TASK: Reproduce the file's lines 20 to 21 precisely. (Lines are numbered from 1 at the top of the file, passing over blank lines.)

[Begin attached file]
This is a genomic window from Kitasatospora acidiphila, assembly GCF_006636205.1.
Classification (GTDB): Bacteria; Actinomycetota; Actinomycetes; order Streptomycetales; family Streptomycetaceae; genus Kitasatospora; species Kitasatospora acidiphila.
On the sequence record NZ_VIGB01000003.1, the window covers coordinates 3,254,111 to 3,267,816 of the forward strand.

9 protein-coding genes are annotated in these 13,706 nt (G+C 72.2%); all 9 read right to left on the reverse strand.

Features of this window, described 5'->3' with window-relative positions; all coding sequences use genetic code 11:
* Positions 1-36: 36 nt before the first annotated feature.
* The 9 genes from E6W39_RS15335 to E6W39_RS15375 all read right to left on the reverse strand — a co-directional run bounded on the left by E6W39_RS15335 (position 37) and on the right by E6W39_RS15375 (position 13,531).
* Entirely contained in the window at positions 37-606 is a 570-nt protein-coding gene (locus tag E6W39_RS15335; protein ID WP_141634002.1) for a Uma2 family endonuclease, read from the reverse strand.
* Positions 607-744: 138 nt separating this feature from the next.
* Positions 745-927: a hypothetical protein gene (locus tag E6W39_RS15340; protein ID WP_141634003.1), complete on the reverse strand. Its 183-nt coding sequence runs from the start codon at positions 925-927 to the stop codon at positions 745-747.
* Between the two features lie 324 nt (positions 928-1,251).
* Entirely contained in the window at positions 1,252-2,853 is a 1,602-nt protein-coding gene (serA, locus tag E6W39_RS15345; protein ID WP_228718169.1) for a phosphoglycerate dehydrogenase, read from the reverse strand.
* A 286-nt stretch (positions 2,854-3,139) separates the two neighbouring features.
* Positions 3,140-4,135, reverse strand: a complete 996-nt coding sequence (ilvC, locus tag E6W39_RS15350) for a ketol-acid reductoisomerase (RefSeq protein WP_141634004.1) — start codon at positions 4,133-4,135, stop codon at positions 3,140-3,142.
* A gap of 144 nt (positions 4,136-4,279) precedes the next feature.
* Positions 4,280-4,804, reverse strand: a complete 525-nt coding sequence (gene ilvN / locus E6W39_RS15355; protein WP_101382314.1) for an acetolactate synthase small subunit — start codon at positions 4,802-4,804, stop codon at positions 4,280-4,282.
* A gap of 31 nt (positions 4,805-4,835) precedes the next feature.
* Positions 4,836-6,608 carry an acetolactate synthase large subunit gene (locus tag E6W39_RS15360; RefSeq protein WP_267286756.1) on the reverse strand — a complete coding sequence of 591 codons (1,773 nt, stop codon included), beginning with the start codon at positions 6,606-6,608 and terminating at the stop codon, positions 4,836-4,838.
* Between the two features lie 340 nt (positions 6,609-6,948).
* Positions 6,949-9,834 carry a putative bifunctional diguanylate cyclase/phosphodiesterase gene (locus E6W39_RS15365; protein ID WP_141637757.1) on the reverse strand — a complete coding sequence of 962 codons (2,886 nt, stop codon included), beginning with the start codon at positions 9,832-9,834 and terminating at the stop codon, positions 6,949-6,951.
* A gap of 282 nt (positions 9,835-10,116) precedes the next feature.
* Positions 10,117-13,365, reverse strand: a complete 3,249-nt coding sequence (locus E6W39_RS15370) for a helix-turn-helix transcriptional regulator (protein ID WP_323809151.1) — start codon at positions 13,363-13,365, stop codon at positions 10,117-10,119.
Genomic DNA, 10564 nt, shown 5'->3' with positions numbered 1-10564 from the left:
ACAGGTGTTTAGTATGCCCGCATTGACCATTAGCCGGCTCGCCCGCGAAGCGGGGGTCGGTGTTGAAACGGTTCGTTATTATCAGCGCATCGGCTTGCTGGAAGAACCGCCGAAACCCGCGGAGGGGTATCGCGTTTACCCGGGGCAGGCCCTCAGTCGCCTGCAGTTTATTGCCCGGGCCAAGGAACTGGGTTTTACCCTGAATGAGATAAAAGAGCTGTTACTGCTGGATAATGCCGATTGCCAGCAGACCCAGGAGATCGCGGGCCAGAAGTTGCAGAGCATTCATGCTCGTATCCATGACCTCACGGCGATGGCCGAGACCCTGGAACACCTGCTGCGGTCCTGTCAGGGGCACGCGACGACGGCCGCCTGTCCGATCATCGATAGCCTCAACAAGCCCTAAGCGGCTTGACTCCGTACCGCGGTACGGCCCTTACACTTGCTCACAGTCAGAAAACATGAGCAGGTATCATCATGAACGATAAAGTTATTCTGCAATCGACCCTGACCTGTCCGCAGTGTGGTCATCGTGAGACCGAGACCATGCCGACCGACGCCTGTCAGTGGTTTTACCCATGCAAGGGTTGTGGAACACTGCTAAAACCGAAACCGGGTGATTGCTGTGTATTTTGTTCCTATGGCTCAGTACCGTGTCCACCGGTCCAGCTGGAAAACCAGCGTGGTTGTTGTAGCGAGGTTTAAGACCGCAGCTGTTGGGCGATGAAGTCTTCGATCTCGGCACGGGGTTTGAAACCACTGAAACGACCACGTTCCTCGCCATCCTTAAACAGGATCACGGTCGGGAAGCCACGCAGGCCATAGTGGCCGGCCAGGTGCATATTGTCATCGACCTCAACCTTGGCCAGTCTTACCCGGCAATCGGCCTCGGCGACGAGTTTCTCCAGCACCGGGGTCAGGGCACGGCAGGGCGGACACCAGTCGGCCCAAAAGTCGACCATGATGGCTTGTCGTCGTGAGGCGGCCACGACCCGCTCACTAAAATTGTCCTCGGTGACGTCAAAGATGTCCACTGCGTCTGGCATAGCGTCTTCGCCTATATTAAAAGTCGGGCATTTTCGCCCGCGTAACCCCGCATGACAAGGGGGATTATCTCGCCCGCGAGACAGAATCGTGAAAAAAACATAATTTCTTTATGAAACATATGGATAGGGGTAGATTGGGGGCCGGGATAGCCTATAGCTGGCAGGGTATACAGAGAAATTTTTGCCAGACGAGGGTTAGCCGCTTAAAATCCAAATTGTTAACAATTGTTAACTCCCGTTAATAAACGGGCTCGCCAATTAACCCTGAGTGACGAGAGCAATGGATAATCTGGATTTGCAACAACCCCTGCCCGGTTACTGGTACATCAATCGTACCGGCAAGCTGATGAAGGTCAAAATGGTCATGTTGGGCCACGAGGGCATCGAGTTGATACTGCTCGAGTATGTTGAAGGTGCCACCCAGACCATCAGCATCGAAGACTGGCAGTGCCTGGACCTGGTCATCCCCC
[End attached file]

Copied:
* Positions 6,949-9,834 carry a putative bifunctional diguanylate cyclase/phosphodiesterase gene (locus E6W39_RS15365; protein ID WP_141637757.1) on the reverse strand — a complete coding sequence of 962 codons (2,886 nt, stop codon included), beginning with the start codon at positions 9,832-9,834 and terminating at the stop codon, positions 6,949-6,951.
* A gap of 282 nt (positions 9,835-10,116) precedes the next feature.